The epithelial Na+ channel (ENaC) forms a pathway for Na+ absorption in the kidney, lung, and other epithelia. ENaC is tightly regulated in order to maintain Na+ homeostasis and to control blood pressure. Defects in this regulation upset the delicate balance and cause disease. Importantly, many of the identified inherited forms of hypertension result from defects in ENaC regulation. A defect in ENaC regulation may also contribute to the pathogenesis of cystic fibrosis. Thus, our long term goal is to understand the mechanisms that regulate ENaC as a prerequisite for the development of more targeted treatments for these diseases. A convergence of recent discoveries has focused attention on ubiquitination as a critical mechanism that regulates ENaC trafficking. By reducing ENaC surface expression, ubiquitination decreases epithelial Na+ absorption, which is an important adaptive response in the face of Na+/volume excess. In this proposal, we will investigate the molecular mechanisms by which ubiquitination controls ENaC trafficking. This work capitalizes on our previous discoveries that the E3 ubiquitin ligase Nedd4-2 catalyzes ENaC ubiquitination and reduces ENaC expression at the cell surface at two distinct steps in the trafficking pathway (endocytosis and lysosomal degradation). Importantly, defects in this pathway are responsible for Liddle's syndrome. Moreover, Nedd4-2 is a critical convergence point by which aldosterone and vasopressin regulate ENaC. Although it is clear that ubiquitination plays a critically important role in the regulation of epithelial Na+ absorption, there are important gaps in our knowledge. The overall goal of this proposal is to understand the molecular mechanisms by which ubiquitination regulates ENaC, and hence, epithelial Na+ transport. We will investigate mechanisms by which E3 ubiquitin ligases regulate ENaC trafficking, investigate mechanisms that regulate ENaC sorting in endosomes, and investigate the role of lysine acetylation in ENaC trafficking. By testing novel hypotheses and using innovative approaches, this work will generate new insights into mechanisms by which ubiquitination regulates ENaC surface expression, and hence, epithelial Na+ transport and Na+ homeostasis. This may have important implications for our understanding and treatment of diseases including hypertension and cystic fibrosis.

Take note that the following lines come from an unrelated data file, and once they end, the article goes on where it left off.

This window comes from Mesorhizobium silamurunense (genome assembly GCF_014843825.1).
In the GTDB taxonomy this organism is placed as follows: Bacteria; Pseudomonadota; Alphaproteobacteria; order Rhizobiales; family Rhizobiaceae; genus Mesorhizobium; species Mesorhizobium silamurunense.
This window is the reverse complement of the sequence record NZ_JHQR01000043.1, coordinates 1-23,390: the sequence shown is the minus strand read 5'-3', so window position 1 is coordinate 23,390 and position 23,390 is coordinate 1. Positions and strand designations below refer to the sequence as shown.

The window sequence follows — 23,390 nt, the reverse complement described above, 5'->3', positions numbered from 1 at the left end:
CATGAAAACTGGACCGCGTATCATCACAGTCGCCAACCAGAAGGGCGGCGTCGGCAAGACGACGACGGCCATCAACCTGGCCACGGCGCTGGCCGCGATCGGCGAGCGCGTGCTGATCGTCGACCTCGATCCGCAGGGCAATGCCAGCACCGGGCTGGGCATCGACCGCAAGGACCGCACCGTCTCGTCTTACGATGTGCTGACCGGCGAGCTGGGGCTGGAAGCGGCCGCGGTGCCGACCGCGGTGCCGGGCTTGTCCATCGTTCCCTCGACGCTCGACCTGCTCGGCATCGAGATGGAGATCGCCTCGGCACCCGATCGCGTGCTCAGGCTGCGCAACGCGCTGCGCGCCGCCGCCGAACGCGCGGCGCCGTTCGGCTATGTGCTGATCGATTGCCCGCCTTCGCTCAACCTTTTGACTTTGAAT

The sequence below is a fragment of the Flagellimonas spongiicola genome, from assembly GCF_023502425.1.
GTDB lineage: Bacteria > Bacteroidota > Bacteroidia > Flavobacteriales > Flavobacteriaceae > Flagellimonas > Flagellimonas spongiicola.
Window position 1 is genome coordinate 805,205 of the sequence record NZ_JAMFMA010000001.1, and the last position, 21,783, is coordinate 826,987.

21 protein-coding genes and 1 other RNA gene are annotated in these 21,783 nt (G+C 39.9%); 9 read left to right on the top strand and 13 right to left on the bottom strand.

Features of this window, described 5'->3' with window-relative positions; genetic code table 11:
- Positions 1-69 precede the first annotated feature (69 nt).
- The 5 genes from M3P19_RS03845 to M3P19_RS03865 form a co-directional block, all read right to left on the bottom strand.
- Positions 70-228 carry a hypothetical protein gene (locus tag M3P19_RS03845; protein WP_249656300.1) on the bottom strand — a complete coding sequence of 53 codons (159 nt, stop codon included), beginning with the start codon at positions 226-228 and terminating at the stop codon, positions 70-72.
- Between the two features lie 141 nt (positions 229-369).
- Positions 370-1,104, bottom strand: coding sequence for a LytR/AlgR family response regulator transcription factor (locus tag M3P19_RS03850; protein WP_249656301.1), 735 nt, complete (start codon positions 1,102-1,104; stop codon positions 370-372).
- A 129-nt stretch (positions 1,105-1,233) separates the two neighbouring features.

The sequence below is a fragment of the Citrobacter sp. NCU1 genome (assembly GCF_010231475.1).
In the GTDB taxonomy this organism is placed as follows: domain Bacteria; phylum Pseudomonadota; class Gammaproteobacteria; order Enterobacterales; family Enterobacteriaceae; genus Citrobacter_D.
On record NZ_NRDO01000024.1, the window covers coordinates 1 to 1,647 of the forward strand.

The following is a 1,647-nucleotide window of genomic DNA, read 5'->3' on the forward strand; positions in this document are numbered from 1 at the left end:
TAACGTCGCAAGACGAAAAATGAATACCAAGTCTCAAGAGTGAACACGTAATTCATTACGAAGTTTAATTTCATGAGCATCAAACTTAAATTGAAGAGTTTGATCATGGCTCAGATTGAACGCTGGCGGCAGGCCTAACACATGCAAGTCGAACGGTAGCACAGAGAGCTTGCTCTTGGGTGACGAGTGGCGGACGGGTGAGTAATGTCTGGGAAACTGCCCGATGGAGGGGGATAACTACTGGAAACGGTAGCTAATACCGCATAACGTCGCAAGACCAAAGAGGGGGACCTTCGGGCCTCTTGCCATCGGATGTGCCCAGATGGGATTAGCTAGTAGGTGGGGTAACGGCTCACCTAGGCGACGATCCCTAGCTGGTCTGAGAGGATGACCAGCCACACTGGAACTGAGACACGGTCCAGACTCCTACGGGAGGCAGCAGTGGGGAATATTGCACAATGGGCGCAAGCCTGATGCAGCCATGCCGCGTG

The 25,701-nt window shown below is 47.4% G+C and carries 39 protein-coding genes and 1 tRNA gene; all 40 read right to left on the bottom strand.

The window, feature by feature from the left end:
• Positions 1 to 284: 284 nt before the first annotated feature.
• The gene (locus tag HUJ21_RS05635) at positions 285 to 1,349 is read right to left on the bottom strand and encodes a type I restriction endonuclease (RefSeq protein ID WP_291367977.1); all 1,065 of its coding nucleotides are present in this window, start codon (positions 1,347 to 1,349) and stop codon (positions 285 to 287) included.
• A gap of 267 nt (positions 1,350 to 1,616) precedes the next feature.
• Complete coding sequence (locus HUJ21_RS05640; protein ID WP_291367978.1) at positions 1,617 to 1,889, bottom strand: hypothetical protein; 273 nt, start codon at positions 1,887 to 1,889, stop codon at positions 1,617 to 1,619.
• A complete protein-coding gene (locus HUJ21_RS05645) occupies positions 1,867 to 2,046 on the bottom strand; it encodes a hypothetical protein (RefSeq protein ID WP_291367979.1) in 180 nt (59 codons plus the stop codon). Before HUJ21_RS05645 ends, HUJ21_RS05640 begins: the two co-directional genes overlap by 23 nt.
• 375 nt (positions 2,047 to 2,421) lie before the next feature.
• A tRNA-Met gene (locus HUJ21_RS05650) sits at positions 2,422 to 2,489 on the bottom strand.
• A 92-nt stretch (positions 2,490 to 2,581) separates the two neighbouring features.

Hypertension is a prevalent disease in the Veteran population and it is the most common cause of stroke and heart attack. However, the majority of individuals with hypertension do not reach treatment goals. This stems in large part from a lack of knowledge about the underlying causes of hypertension. Many of the inherited forms of hypertension are caused by defects in the regulation of the epithelial sodium channel (ENaC), an ion channel in the kidney involved in sodium uptake. The overall goal of our work is to understand mechanisms that regulate ENaC so that we can better understand the causes of hypertension and so that we can develop more effective treatments. This will reduce the burden of cardiovascular disease in the Veteran population.